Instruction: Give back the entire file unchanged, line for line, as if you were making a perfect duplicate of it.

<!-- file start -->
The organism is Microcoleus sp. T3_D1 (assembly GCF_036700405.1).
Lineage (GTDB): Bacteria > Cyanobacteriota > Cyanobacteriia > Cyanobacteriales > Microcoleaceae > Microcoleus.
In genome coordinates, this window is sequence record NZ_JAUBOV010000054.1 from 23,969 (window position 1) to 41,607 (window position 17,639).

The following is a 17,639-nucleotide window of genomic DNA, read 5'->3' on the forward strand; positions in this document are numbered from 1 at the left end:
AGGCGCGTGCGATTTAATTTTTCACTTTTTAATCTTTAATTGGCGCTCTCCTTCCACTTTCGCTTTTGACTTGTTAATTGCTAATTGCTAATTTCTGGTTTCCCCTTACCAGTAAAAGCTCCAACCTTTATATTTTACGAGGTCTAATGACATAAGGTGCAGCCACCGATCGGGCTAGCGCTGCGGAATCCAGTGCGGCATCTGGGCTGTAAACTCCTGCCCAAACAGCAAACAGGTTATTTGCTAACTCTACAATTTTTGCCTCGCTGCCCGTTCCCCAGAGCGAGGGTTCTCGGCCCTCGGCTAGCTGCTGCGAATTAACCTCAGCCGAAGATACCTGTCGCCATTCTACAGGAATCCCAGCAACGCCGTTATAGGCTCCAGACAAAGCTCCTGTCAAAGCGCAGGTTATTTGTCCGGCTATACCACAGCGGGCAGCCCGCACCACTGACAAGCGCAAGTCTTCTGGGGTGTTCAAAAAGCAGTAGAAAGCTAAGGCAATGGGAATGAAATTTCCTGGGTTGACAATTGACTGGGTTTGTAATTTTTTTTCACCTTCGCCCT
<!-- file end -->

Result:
The organism is Microcoleus sp. T3_D1 (assembly GCF_036700405.1).
Lineage (GTDB): Bacteria > Cyanobacteriota > Cyanobacteriia > Cyanobacteriales > Microcoleaceae > Microcoleus.
In genome coordinates, this window is sequence record NZ_JAUBOV010000054.1 from 23,969 (window position 1) to 41,607 (window position 17,639).

The following is a 17,639-nucleotide window of genomic DNA, read 5'->3' on the forward strand; positions in this document are numbered from 1 at the left end:
AGGCGCGTGCGATTTAATTTTTCACTTTTTAATCTTTAATTGGCGCTCTCCTTCCACTTTCGCTTTTGACTTGTTAATTGCTAATTGCTAATTTCTGGTTTCCCCTTACCAGTAAAAGCTCCAACCTTTATATTTTACGAGGTCTAATGACATAAGGTGCAGCCACCGATCGGGCTAGCGCTGCGGAATCCAGTGCGGCATCTGGGCTGTAAACTCCTGCCCAAACAGCAAACAGGTTATTTGCTAACTCTACAATTTTTGCCTCGCTGCCCGTTCCCCAGAGCGAGGGTTCTCGGCCCTCGGCTAGCTGCTGCGAATTAACCTCAGCCGAAGATACCTGTCGCCATTCTACAGGAATCCCAGCAACGCCGTTATAGGCTCCAGACAAAGCTCCTGTCAAAGCGCAGGTTATTTGTCCGGCTATACCACAGCGGGCAGCCCGCACCACTGACAAGCGCAAGTCTTCTGGGGTGTTCAAAAAGCAGTAGAAAGCTAAGGCAATGGGAATGAAATTTCCTGGGTTGACAATTGACTGGGTTTGTAATTTTTTTTCACCTTCGCCCT